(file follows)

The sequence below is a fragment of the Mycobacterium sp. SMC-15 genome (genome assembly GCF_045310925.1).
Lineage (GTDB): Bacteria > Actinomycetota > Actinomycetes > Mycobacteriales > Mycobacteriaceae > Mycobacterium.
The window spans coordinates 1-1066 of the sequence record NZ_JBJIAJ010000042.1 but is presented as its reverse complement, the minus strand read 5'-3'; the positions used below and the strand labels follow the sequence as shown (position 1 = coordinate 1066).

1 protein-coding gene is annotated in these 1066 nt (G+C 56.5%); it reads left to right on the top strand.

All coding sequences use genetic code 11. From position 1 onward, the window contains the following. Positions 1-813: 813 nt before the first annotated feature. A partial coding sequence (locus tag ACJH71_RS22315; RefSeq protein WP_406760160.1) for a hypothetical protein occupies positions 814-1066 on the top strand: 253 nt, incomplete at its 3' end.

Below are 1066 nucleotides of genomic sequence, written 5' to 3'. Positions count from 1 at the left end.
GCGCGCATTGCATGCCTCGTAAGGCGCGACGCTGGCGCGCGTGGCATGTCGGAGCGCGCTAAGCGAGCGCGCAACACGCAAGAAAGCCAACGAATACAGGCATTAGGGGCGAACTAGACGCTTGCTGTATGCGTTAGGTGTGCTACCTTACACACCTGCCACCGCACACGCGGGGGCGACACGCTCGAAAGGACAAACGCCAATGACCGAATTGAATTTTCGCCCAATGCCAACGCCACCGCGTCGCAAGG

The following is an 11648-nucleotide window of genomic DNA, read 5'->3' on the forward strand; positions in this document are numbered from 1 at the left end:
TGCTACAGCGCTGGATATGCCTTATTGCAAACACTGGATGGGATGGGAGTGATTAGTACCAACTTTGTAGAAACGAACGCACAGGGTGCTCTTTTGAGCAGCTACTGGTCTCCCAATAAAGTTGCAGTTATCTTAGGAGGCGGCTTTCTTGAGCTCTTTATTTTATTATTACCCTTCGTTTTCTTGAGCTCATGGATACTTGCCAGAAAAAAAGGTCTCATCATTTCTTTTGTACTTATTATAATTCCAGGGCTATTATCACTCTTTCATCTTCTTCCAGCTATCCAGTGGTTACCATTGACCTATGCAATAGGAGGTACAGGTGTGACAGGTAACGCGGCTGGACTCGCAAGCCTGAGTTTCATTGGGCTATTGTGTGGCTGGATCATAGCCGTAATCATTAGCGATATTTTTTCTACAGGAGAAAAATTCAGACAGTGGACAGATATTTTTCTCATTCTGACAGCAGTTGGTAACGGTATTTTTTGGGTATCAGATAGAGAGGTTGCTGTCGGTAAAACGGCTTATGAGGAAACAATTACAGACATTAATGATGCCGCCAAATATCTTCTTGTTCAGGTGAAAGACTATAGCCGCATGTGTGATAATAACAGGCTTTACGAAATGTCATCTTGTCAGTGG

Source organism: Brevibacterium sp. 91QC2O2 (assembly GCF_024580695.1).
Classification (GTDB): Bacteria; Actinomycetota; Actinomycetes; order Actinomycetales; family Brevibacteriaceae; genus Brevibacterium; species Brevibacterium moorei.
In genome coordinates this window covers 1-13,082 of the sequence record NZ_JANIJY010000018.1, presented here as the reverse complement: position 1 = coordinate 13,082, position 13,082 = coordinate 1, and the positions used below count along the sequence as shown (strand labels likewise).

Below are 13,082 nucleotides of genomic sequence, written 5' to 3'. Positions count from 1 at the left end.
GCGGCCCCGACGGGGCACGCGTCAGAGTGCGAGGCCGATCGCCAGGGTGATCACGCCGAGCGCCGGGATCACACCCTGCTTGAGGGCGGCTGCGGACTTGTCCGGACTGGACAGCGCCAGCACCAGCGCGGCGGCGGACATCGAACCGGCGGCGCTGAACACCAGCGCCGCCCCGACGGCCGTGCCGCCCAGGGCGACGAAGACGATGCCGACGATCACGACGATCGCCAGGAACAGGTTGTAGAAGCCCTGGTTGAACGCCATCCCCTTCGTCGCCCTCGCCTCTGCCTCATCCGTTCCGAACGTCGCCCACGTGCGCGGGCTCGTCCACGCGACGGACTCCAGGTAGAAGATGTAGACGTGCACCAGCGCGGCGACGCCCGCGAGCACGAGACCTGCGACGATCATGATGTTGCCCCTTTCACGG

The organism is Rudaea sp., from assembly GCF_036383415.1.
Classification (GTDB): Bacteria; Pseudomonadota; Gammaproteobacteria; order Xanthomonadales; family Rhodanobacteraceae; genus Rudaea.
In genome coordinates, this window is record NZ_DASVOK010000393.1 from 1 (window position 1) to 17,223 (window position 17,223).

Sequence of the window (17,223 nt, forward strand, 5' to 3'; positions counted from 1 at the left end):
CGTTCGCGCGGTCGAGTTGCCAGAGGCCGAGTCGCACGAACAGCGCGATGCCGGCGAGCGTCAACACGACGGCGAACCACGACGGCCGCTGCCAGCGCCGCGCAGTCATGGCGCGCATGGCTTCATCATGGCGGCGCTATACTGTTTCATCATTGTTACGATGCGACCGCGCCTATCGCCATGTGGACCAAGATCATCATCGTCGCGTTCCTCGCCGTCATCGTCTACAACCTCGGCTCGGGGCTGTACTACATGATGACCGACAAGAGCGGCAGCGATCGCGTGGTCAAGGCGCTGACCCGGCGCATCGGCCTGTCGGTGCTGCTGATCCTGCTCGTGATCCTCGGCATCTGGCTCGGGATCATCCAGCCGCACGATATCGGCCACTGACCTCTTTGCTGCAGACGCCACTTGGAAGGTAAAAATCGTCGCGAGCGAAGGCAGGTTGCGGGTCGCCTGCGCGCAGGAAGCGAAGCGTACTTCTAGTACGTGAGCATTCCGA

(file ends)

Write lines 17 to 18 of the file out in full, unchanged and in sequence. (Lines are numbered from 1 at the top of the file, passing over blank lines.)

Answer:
In genome coordinates, this window is record NZ_DASVOK010000393.1 from 1 (window position 1) to 17,223 (window position 17,223).

Sequence of the window (17,223 nt, forward strand, 5' to 3'; positions counted from 1 at the left end):